by Tim Wing

The story of the drive-in movie theater begins with one man. That man was Richard Milton Hollingshead, Jr., born on February 25, 1900, the "father" of the drive-in.

The drive-in got its humble beginnings in the driveway of Hollingshead’s Riverton, New Jersey home, at 212 Thomas Avenue. This is where his first experimentations took place. Setting a 1928 Kodak projector on the hood of the family car, he projected the film onto a screen he had nailed to a tree. He tested the potential hazards of foul weather by turning on his lawn sprinkler to simulate a rainstorm. His home radio sitting behind the screen to provide sound, Hollingshead sat in his car watching and listening. The car windows up or down, sprinkler on or off, he liked what he saw and heard. And with that, the drive-in’s inception was well under way.

Of course there were a great many problems to work out. But once he felt he finally had his major problems solved, Hollingshead landed the financial backing needed for his venture. His major partner was Willie Warren Smith, also of Riverton. Smith was a cousin and operator of parking lots in Camden, New York, and Philadelphia. The two men formed a company they called Park-In Theaters, Inc. As soon as his patent was granted, Hollingshead assigned it to this company. Other backers in the venture included road contractor Edward Ellis, who graded the first drive-in in exchange for company stock; and Oliver Willets, a Campbell’s Soup vice president who bought stock in the new company.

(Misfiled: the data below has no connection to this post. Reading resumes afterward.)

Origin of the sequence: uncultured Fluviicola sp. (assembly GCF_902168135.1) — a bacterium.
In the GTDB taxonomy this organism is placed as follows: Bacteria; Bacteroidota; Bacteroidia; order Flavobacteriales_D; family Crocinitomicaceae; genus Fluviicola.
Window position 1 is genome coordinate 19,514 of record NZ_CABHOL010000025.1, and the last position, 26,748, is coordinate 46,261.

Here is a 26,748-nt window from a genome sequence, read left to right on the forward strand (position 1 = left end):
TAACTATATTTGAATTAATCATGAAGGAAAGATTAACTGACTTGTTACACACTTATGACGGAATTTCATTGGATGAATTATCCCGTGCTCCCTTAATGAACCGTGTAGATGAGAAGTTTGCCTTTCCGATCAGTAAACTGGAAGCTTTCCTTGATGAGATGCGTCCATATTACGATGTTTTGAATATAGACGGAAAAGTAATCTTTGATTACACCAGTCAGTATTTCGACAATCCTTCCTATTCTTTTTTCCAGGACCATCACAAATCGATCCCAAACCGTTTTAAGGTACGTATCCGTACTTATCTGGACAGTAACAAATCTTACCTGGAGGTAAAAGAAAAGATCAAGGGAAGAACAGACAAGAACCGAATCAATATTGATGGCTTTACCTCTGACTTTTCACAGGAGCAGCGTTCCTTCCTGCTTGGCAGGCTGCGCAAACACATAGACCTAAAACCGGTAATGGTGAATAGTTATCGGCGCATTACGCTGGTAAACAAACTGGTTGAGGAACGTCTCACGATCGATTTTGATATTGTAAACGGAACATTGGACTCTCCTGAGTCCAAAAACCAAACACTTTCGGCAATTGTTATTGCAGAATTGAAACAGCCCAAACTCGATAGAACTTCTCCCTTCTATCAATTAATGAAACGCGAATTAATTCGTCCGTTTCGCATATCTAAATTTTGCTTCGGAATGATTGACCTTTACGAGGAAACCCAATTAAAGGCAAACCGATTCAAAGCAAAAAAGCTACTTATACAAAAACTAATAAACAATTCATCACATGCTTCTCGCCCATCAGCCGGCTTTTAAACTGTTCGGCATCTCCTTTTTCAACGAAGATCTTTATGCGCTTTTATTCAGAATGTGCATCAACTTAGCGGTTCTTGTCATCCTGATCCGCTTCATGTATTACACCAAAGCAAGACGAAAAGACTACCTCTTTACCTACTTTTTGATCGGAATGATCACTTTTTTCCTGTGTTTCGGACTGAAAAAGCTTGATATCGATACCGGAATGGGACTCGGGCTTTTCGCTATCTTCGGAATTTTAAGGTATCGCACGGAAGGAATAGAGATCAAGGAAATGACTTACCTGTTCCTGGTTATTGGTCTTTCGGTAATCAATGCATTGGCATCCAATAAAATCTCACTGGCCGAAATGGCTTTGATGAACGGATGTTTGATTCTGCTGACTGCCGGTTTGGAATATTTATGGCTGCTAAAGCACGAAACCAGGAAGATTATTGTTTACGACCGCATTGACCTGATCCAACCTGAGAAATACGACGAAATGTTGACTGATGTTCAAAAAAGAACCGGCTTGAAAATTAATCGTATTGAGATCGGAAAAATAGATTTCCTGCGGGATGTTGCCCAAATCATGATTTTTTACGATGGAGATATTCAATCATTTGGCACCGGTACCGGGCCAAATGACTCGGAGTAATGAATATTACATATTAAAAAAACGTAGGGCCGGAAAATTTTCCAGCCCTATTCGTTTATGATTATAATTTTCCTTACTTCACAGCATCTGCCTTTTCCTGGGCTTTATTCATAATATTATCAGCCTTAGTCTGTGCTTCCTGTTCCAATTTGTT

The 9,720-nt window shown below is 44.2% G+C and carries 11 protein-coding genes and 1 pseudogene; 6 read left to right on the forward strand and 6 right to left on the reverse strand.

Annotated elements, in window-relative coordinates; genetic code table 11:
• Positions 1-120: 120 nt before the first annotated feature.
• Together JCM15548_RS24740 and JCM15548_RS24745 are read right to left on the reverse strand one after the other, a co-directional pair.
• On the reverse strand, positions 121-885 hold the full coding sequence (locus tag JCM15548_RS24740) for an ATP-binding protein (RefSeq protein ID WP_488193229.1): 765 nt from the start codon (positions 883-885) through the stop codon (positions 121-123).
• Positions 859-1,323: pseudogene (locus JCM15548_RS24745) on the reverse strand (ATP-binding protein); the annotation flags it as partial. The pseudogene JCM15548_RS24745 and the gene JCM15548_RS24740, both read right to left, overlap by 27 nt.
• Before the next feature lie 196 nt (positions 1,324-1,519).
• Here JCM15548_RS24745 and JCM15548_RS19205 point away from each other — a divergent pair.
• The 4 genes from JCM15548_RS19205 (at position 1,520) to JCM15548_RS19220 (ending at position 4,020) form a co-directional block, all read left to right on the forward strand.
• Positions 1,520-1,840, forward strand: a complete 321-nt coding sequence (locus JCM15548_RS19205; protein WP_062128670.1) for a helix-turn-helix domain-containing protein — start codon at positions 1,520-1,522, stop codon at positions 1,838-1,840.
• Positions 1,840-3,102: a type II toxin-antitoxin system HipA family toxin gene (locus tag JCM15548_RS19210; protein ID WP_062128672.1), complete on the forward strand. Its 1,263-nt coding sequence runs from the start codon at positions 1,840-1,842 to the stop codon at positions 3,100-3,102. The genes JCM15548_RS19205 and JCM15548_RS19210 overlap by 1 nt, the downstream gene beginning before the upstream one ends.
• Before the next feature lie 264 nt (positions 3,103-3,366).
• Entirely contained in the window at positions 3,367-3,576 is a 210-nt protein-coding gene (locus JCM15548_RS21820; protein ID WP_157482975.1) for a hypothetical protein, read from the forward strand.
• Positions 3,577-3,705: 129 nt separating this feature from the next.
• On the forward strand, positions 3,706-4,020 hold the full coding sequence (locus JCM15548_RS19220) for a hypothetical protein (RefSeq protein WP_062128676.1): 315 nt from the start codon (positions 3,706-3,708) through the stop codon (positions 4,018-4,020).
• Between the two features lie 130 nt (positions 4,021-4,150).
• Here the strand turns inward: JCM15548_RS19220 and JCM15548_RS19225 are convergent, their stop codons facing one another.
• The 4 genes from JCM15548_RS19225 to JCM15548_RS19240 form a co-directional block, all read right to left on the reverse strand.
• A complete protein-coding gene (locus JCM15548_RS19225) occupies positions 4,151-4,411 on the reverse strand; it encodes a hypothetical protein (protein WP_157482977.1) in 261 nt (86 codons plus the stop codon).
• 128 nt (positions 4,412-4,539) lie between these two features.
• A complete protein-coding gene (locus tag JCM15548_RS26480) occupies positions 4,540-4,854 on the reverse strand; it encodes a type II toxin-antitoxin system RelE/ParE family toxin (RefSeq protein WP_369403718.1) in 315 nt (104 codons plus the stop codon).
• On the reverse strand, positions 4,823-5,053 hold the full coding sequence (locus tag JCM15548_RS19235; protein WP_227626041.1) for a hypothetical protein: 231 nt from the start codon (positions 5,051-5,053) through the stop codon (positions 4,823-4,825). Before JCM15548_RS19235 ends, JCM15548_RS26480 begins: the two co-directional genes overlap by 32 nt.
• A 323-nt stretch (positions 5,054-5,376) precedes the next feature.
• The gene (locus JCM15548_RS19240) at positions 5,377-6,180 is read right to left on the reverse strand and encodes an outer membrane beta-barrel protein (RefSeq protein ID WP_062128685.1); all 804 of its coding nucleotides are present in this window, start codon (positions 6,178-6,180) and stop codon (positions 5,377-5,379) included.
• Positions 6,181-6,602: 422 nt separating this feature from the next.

Construction did not get under way until May 16, 1933, the day the patent was officially granted. The world’s first drive-in opened on Tuesday, June 6, 1933. Most sources site Admiral Wilson Boulevard, Camden, New Jersey, as the location. When actually the theater was just over the Camden town line, from which point outward the street was called Crescent Boulevard. Pennsauken Township was the location. The theater was called the Automobile Movie Theatre. The marquee simply stated "Drive-in Theatre."

Opening night drew a full house. Many were there for free, however, as Hollingshead and Smith had distributed free passes to as many local media as they could. The first film ever shown at a drive-in was the 1932 release Wife Beware, starring Adolphe Menjou. The partners complained they were not able to obtain a first-run film from a distributor. This was due to the fear that the gate at indoor houses would be lessened. This problem would plague drive-ins forever. Many shorts accompanied the feature. Admission was twenty-five cents per person. Three or more in a car were admitted for the price of one dollar.

Initially the plan was to have three shows a night. There would be one at 8:30, 10:00, and 11:30 P.M. But in order to fit all shows in, films had to be edited. This system did not work well. Apparently the partners realized this mistake early; for after only the second night, the schedule was changed to only two shows a night. Now there would be one at 8:45 and 10:45 P.M. The program changed twice a week, on Wednesdays and Sundays. The two men also learned early on about the difficulties in preparing a quality scheduling format. The films had to be started early enough to allow time to fit both in, but late enough to be visible against the fading sunlight of the long, hot, summer days.